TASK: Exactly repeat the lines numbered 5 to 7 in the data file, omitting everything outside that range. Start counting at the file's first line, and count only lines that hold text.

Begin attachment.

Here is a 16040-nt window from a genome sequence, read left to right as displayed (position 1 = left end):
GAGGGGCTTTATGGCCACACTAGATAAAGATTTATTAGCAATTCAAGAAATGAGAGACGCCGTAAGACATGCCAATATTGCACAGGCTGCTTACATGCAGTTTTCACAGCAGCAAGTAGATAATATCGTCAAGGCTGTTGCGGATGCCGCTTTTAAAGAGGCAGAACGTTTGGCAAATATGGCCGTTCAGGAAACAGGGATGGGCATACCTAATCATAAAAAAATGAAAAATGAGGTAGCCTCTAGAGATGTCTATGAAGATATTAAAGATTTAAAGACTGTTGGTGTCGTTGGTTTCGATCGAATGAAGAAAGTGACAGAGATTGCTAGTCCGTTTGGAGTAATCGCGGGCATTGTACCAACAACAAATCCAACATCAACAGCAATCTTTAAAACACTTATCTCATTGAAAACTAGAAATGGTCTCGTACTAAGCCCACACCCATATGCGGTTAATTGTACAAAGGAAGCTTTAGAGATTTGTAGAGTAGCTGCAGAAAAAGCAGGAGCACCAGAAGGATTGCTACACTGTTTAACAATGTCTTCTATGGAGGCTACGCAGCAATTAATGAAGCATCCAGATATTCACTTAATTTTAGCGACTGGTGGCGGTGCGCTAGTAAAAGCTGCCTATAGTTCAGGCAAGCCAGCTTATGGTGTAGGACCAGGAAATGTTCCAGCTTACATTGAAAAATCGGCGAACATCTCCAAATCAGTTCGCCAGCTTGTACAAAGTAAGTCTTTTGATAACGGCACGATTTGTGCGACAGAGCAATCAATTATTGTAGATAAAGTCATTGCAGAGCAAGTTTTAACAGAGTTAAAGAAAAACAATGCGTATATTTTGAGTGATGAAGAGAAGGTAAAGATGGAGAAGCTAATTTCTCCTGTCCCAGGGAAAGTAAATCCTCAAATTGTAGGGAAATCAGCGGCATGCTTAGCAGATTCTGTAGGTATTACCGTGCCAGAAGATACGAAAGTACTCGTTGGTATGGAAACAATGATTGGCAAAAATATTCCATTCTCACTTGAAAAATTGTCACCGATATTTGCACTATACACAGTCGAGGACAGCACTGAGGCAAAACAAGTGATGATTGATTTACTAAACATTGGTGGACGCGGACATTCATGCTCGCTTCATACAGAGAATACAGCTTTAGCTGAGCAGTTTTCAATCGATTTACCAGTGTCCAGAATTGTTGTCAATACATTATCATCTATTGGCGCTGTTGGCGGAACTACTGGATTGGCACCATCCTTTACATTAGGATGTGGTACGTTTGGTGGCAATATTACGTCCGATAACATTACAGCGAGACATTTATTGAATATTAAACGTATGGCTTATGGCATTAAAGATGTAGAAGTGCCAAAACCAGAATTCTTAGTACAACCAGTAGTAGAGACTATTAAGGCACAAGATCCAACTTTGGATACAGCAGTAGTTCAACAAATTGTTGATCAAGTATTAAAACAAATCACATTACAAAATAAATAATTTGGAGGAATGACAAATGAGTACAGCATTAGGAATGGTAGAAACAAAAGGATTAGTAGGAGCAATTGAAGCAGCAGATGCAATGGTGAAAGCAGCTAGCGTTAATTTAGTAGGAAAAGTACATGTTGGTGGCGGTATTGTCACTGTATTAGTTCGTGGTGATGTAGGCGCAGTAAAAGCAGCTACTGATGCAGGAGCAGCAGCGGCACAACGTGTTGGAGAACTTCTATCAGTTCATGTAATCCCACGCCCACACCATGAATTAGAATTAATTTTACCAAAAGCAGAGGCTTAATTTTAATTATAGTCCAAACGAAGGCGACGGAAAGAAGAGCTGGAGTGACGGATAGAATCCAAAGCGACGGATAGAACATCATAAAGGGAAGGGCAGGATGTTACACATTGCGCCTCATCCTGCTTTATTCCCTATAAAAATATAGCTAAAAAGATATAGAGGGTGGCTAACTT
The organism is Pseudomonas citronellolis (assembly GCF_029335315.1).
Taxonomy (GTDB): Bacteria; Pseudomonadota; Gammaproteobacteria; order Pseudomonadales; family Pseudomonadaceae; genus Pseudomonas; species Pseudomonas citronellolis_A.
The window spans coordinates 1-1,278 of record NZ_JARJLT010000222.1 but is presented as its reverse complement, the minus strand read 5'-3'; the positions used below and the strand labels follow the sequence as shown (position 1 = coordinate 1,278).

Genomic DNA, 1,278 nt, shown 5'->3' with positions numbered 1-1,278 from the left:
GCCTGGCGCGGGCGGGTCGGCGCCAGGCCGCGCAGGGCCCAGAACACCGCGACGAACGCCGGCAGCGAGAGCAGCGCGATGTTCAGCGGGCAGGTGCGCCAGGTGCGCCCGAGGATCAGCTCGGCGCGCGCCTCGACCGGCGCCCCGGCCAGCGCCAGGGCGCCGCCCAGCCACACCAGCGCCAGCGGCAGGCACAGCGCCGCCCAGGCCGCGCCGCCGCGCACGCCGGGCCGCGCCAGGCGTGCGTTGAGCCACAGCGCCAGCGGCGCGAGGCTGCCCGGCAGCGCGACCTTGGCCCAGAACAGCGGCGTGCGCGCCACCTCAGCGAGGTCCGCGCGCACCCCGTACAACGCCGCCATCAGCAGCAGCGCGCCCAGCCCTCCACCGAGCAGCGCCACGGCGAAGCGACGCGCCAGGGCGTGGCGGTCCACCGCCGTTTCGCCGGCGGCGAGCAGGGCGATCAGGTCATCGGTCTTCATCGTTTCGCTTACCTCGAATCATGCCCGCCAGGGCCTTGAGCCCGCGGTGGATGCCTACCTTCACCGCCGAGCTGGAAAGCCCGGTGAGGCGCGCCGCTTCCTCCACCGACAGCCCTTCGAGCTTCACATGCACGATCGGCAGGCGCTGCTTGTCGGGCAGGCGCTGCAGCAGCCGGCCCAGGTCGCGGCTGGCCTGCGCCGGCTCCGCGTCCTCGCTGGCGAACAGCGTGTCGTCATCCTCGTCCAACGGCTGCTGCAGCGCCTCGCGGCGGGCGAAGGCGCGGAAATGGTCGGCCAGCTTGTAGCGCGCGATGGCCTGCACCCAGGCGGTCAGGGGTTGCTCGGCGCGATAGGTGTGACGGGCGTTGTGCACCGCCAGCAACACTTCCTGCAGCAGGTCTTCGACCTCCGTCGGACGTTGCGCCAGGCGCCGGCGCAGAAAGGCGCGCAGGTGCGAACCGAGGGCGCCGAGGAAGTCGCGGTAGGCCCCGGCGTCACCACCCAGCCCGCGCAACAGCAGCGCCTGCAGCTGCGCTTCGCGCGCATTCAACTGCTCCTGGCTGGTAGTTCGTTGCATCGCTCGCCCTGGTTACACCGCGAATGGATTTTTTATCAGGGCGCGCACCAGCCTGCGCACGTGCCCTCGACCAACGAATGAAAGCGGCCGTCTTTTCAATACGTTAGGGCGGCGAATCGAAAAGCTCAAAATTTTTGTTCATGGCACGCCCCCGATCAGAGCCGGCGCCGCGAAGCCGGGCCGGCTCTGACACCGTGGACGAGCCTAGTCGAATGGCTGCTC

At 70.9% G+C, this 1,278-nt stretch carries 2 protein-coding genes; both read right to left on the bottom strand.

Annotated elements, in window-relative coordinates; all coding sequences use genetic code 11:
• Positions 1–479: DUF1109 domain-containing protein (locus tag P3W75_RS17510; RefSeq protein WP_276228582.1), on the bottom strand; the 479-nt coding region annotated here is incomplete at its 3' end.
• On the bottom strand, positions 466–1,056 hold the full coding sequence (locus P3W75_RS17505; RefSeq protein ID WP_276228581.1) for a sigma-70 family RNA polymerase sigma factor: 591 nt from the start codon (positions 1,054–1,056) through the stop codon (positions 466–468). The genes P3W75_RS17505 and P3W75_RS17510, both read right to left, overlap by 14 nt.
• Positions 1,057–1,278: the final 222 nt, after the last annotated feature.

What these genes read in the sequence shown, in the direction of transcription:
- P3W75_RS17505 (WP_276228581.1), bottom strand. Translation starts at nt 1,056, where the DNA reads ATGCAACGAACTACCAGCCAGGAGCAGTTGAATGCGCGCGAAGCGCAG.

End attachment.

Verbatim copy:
The window spans coordinates 1-1,278 of record NZ_JARJLT010000222.1 but is presented as its reverse complement, the minus strand read 5'-3'; the positions used below and the strand labels follow the sequence as shown (position 1 = coordinate 1,278).

Genomic DNA, 1,278 nt, shown 5'->3' with positions numbered 1-1,278 from the left:
GCCTGGCGCGGGCGGGTCGGCGCCAGGCCGCGCAGGGCCCAGAACACCGCGACGAACGCCGGCAGCGAGAGCAGCGCGATGTTCAGCGGGCAGGTGCGCCAGGTGCGCCCGAGGATCAGCTCGGCGCGCGCCTCGACCGGCGCCCCGGCCAGCGCCAGGGCGCCGCCCAGCCACACCAGCGCCAGCGGCAGGCACAGCGCCGCCCAGGCCGCGCCGCCGCGCACGCCGGGCCGCGCCAGGCGTGCGTTGAGCCACAGCGCCAGCGGCGCGAGGCTGCCCGGCAGCGCGACCTTGGCCCAGAACAGCGGCGTGCGCGCCACCTCAGCGAGGTCCGCGCGCACCCCGTACAACGCCGCCATCAGCAGCAGCGCGCCCAGCCCTCCACCGAGCAGCGCCACGGCGAAGCGACGCGCCAGGGCGTGGCGGTCCACCGCCGTTTCGCCGGCGGCGAGCAGGGCGATCAGGTCATCGGTCTTCATCGTTTCGCTTACCTCGAATCATGCCCGCCAGGGCCTTGAGCCCGCGGTGGATGCCTACCTTCACCGCCGAGCTGGAAAGCCCGGTGAGGCGCGCCGCTTCCTCCACCGACAGCCCTTCGAGCTTCACATGCACGATCGGCAGGCGCTGCTTGTCGGGCAGGCGCTGCAGCAGCCGGCCCAGGTCGCGGCTGGCCTGCGCCGGCTCCGCGTCCTCGCTGGCGAACAGCGTGTCGTCATCCTCGTCCAACGGCTGCTGCAGCGCCTCGCGGCGGGCGAAGGCGCGGAAATGGTCGGCCAGCTTGTAGCGCGCGATGGCCTGCACCCAGGCGGTCAGGGGTTGCTCGGCGCGATAGGTGTGACGGGCGTTGTGCACCGCCAGCAACACTTCCTGCAGCAGGTCTTCGACCTCCGTCGGACGTTGCGCCAGGCGCCGGCGCAGAAAGGCGCGCAGGTGCGAACCGAGGGCGCCGAGGAAGTCGCGGTAGGCCCCGGCGTCACCACCCAGCCCGCGCAACAGCAGCGCCTGCAGCTGCGCTTCGCGCGCATTCAACTGCTCCTGGCTGGTAGTTCGTTGCATCGCTCGCCCTGGTTACACCGCGAATGGATTTTTTATCAGGGCGCGCACCAGCCTGCGCACGTGCCCTCGACCAACGAATGAAAGCGGCCGTCTTTTCAATACGTTAGGGCGGCGAATCGAAAAGCTCAAAATTTTTGTTCATGGCACGCCCCCGATCAGAGCCGGCGCCGCGAAGCCGGGCCGGCTCTGACACCGTGGACGAGCCTAGTCGAATGGCTGCTC